Knoxville-Knox County Metropolitan Planning Commission Executive Director Gerald Green has been talking about Knoxville’s outdated zoning code ever since he came to town in July 2015. Now that the city is on the cusp of updating the code, MPC staff needs guidance from the community.
“Knoxville is driving to the future in a Maserati going 150 miles per hour − looking in the rearview mirror,” he said at last week’s Fryer Talk, hosted by the East Tennessee Community Design Center. The talks, named for ETCDC cofounder Gideon Fryer, explore design issues.
Five companies are in the running for the job of rewriting the zoning code. Green hopes to have a contract by November and start the 20-month process in December. It’s detailed work that relies on community input, he said, and there will be opportunities to express opinions online and at multiple meetings.
Knox County is expected to grow by 170,000 in the next 20 years, so decisions have to be made about where density can be increased and how people will get around.
Multimodal transportation is one topic that needs to be addressed. We can’t continue to drive everywhere, he said.
Redevelopment should be a priority in order to limit sprawl. The community needs to decide how to encourage redevelopment of existing commercial property through tax incentives or limits on new development, and redevelopment of corridors like Broadway, Chapman Highway, Magnolia Avenue and Central Avenue would result in more revenue for business owners and the city.
At the same time, preservation of older neighborhoods should be considered as new development is incorporated. Neighborhood commercial zoning could direct such development.
MPC is looking for ideas about how to reuse former industrial sites. Innovative redevelopment could keep young people in Knoxville, he said.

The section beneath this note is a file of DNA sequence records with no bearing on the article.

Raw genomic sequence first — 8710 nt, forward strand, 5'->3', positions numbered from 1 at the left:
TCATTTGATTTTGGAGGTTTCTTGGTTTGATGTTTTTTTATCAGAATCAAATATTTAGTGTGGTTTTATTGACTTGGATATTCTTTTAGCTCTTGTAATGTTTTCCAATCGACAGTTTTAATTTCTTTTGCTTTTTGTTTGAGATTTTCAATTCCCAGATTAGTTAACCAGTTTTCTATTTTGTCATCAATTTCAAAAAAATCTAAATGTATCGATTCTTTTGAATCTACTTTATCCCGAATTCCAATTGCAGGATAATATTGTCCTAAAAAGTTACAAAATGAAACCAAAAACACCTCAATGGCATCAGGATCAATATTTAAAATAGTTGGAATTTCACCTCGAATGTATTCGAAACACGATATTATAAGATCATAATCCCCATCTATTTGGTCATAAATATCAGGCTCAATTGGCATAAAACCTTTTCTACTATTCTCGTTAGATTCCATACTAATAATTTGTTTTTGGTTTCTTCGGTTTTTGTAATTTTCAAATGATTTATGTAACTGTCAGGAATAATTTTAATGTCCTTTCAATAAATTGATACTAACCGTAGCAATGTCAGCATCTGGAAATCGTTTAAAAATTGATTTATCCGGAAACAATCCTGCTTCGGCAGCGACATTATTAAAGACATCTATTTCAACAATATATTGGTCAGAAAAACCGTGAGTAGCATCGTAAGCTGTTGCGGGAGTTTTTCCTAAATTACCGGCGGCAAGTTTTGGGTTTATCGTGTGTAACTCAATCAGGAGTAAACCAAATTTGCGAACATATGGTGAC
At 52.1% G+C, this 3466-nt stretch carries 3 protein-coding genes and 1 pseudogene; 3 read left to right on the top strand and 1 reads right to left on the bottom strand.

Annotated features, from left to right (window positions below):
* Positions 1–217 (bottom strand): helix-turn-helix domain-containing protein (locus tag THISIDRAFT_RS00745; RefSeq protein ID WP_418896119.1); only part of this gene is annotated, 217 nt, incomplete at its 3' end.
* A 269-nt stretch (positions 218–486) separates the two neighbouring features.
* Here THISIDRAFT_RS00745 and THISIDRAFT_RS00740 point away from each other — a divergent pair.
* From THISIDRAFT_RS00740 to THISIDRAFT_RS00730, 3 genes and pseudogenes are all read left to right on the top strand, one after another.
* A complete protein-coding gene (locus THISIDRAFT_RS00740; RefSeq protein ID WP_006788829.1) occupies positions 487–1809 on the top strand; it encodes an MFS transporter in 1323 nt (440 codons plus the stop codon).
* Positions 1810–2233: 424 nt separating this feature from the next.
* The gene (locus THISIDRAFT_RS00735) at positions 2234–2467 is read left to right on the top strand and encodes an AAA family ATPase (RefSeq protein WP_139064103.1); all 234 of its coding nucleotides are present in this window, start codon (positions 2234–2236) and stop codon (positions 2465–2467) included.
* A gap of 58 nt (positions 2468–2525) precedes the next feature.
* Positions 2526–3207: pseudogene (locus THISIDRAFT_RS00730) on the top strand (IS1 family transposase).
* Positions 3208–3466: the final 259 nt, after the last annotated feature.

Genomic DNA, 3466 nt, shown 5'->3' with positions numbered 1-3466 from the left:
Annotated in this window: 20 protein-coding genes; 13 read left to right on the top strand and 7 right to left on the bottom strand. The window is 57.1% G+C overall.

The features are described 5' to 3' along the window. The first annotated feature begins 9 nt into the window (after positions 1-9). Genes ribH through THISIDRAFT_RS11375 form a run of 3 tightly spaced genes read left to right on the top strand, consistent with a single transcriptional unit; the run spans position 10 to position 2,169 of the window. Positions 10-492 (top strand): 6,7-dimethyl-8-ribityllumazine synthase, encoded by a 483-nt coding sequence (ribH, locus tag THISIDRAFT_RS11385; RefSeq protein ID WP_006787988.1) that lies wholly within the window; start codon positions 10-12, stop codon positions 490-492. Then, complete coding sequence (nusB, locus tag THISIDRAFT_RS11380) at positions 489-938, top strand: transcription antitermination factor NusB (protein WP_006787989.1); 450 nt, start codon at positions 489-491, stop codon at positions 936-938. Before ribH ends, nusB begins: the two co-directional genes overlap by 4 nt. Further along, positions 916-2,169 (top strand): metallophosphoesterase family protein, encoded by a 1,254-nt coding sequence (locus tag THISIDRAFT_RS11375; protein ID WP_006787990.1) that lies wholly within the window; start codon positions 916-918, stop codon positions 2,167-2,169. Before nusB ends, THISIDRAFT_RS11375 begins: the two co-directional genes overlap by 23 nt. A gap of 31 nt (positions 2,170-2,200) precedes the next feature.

Connectivity is another local challenge. Residents should have easy access to natural resources like the Tennessee River, and there needs to be better connection between downtown and the University of Tennessee campus. Henley Street creates a chasm, he said.
MPC and elected officials need to know how the community feels about such issues, Green said.
“Get out and be involved. Don’t just wait for us to make it happen.”
City Council member Marshall Stair has taken it upon himself to help educate the community about how current zoning code negatively impacts walkability.
Stair shared his message at last month’s PechaKucha, a forum used to present design issues using slides.
Walkability requires more than just sidewalks, he said.
He used photos of Kingston Pike to illustrate that sidewalks don’t necessarily make people feel safe and comfortable.
Separation of commercial and residential areas requires more driving, while mixed-use development makes walking an option, he said.
Parking requirements need to change because big lots are underutilized and increase space between buildings. Downtown is walkable because there is a mix of residential and commercial with few parking lots.
“The way I see it, residential areas can be left alone. It’s about improving commercial corridors.”